Men with prostate cancer have many treatment options and a study led by UNC Lineberger Comprehensive Cancer Center could help them make the best decision.
Researchers have identified patterns of side effects in prostate cancer patients that can help them decide the best treatments, according to a news release from the university.
UNC Linerberger researchers led the study published in the Journal of the American Medical Association that examines quality-of-life outcomes for different treatments most prostate cancer patients will face, including active surveillance (regular testing), radical prostatectomy (a surgery to remove the prostate gland and some tissue around it) and several different radiation treatments.
“Patients diagnosed with early-stage prostate cancer – and that’s the vast majority of patients with this disease – face many treatment options that are thought to be similarly efficacious,” said Dr. Ronald C. Chen, UNC Lineberger member and associate professor in the UNC School of Medicine Department of Radiation Oncology. “Therefore, the quality-of- life differences among these options become an important consideration when patients are trying to make their decisions.”
Never miss a local story.
The study is necessary as prostate cancer treatment technologies have advanced. Active surveillance has emerged as an option for low-risk prostate cancer patients because it can spare them unnecessary side effects and can help them avoid treatment for several years or altogether.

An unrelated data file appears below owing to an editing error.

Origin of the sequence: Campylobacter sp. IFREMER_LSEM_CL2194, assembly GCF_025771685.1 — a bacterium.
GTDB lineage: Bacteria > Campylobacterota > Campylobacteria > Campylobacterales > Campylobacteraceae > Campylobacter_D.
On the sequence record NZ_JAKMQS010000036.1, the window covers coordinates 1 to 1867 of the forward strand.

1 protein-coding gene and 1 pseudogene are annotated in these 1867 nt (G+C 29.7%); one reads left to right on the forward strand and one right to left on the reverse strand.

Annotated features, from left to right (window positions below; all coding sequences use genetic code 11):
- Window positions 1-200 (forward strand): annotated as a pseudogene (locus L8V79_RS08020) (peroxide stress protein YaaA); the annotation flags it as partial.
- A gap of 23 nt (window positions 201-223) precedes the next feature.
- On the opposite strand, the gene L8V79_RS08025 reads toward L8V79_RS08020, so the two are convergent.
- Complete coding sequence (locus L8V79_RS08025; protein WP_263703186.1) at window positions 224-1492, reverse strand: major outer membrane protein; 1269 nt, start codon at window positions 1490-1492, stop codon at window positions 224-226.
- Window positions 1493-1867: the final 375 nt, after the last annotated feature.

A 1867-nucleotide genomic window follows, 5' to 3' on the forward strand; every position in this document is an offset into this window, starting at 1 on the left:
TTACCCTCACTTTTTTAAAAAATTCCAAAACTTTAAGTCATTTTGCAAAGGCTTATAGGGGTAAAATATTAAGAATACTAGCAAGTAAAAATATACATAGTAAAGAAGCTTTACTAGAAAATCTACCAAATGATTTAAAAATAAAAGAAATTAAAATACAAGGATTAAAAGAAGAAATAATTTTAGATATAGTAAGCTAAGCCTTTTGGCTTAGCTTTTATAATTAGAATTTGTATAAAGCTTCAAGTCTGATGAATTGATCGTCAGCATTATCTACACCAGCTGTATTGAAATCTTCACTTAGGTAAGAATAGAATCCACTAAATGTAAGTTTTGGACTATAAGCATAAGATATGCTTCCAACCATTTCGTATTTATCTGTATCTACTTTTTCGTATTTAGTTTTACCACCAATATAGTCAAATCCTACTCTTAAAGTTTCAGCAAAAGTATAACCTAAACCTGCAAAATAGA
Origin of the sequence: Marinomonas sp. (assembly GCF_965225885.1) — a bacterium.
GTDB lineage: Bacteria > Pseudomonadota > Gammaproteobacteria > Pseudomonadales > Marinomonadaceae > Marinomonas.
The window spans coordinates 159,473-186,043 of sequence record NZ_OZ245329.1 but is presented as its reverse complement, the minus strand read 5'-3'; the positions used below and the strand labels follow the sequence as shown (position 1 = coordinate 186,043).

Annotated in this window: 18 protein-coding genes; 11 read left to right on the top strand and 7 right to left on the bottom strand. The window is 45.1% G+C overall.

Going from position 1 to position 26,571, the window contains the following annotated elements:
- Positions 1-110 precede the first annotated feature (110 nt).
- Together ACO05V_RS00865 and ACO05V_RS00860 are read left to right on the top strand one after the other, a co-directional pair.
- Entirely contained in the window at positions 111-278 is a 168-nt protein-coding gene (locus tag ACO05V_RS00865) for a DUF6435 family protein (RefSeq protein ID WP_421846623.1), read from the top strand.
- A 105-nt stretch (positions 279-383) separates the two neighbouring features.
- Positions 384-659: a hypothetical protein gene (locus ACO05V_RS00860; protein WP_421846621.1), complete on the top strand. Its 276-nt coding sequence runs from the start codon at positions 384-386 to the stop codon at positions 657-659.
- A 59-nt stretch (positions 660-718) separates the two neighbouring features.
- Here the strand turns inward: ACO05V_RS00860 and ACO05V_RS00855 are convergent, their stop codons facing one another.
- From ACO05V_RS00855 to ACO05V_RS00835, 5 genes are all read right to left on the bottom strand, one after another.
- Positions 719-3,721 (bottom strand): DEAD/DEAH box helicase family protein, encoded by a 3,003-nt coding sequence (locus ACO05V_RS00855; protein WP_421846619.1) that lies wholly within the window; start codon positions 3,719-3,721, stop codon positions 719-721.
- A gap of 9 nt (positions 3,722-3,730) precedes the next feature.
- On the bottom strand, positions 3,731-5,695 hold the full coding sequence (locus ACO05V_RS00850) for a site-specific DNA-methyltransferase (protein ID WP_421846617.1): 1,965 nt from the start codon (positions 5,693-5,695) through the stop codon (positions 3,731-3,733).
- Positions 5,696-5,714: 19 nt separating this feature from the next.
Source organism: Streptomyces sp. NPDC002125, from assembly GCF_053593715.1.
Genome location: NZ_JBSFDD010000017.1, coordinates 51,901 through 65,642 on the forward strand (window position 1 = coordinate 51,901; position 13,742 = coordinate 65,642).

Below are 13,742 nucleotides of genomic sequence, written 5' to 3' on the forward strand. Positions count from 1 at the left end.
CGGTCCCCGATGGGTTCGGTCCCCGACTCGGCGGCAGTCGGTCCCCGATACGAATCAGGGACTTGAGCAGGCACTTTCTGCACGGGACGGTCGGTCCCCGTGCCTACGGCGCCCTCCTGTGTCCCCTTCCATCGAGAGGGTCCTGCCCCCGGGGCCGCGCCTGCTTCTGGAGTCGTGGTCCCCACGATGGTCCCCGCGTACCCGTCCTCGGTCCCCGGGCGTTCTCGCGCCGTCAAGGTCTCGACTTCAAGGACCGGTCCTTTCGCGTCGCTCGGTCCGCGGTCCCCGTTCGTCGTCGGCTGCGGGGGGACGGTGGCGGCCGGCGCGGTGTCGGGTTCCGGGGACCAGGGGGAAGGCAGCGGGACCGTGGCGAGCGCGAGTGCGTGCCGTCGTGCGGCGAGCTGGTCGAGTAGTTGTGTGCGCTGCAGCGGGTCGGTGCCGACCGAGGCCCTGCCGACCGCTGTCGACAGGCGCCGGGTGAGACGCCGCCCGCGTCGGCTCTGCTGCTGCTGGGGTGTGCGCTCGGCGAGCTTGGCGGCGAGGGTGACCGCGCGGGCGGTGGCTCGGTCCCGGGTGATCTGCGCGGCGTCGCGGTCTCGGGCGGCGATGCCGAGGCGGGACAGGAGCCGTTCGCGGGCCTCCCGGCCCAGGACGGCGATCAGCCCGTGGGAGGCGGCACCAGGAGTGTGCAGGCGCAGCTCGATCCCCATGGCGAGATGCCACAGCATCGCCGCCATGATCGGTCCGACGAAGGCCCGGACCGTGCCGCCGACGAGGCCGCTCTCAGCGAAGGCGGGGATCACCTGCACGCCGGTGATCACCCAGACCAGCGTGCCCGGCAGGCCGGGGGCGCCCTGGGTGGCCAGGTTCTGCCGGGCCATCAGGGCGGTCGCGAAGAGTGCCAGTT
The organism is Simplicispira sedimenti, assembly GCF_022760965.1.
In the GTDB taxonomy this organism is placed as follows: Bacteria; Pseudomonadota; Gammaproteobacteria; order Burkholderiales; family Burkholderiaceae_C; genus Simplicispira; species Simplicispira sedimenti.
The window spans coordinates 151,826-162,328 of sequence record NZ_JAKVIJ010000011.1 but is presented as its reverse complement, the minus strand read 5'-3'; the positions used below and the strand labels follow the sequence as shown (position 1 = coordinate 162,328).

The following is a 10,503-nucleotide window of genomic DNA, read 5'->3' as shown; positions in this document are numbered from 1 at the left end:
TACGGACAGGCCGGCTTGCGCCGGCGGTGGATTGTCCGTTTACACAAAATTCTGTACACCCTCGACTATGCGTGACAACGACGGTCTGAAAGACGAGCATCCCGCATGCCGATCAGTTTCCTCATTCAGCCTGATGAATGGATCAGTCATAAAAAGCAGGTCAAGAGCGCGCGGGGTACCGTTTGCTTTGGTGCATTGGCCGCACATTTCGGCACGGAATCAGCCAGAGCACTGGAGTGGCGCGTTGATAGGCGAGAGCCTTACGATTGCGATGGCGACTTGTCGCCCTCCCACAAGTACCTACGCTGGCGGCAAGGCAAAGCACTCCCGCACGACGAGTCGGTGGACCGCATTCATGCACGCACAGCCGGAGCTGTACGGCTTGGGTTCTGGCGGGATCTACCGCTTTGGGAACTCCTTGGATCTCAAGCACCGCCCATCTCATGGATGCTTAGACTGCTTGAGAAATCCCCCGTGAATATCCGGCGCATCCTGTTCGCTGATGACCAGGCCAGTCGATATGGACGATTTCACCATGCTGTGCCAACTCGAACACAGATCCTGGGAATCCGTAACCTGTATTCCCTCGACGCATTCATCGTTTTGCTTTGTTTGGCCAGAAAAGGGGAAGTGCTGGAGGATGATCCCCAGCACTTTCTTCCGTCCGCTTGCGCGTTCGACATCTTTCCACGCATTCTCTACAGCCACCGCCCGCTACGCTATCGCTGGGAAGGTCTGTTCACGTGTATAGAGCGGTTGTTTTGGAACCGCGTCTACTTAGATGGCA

“There has not been a large-scale comparison of the quality-of- life impact for these modern options, until now,” Chen said. “Existing quality of life studies have studied older types of surgery and radiation that are no longer used, and patients need updated information regarding the impact of modern treatment options so they can make informed decisions about the choices they face today.”
UNC Lineberger researchers surveyed 1,141 men diagnosed with early-stage prostate cancer between January 2011 and June 2013 for the study. They compared the men’s self-reported quality of life related to bowel, urination and sexual function across four treatments.
“At the two-year time point, patients who chose radiotherapy or brachytherapy actually had quality-of- life results similar to patient who chose active surveillance, and that may be surprising to some patients,” Chen said. “With advances in treatment technologies for both surgery and radiation, patients and physicians today must base their decisions on the quality-of-life results of modern treatments, not on results for outdated treatment modalities that caused much more side effects historically.”
Overall, Chen said the data generated from the study can help patients weigh treatment options based on their own baseline health and priorities.
“With all of the modern treatment options, patients should have accurate and realistic expectations about the frequency of side effects from treatment,” Chen said. “We found that the different treatment options have trade-offs in side effects. Each patient can look at these data to see what they care about most.”
The study was funded in part by the Patient-Centered Outcomes Research Institute, the Agency for Healthcare Research and Quality; the Integrated Cancer Information and Surveillance System; UNC Lineberger; and the University Cancer Research Fund.
In addition to Chen, other authors include: Ramsankar Basak, PhD; Anne-Marie Meyer, PhD; Tzy-Mey Kuo, PhD; William R. Carpenter, PhD; Robert P. Agans, PhD; James R. Broughman, BS; Bryce B. Reeve, PhD; Matthew E. Nielsen, MD, MS; Deborah S. Usinger, BA; Kiayni C. Spearman, BS; Sarah Walden, BA; Dianne Kaleel, BA; Mary Anderson, MPH; Til Stürmer, MD, PhD; Paul A. Godley, MD, PhD.
To read the study, go to jamanetwork.com/journals/jama/article-abstract/2612617.
Abbie Bennett: 919-836-5768; @AbbieRBennett